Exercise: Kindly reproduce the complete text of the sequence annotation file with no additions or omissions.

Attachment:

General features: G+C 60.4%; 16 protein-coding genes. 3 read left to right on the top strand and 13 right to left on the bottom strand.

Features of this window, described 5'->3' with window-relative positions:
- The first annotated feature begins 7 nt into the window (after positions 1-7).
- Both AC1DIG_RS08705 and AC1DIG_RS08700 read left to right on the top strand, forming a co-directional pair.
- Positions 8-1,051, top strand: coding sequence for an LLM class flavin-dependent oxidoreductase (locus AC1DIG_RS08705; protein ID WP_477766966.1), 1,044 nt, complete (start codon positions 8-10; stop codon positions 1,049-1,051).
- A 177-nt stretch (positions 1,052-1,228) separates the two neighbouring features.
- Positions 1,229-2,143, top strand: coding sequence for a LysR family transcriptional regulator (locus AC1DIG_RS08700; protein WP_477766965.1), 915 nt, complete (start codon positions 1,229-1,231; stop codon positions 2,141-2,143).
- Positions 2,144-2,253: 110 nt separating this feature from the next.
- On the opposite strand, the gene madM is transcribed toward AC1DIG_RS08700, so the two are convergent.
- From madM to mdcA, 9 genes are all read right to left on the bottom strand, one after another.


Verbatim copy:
General features: G+C 60.4%; 16 protein-coding genes. 3 read left to right on the top strand and 13 right to left on the bottom strand.

Features of this window, described 5'->3' with window-relative positions:
- The first annotated feature begins 7 nt into the window (after positions 1-7).
- Both AC1DIG_RS08705 and AC1DIG_RS08700 read left to right on the top strand, forming a co-directional pair.
- Positions 8-1,051, top strand: coding sequence for an LLM class flavin-dependent oxidoreductase (locus AC1DIG_RS08705; protein ID WP_477766966.1), 1,044 nt, complete (start codon positions 8-10; stop codon positions 1,049-1,051).
- A 177-nt stretch (positions 1,052-1,228) separates the two neighbouring features.
- Positions 1,229-2,143, top strand: coding sequence for a LysR family transcriptional regulator (locus AC1DIG_RS08700; protein WP_477766965.1), 915 nt, complete (start codon positions 1,229-1,231; stop codon positions 2,141-2,143).
- Positions 2,144-2,253: 110 nt separating this feature from the next.
- On the opposite strand, the gene madM is transcribed toward AC1DIG_RS08700, so the two are convergent.
- From madM to mdcA, 9 genes are all read right to left on the bottom strand, one after another.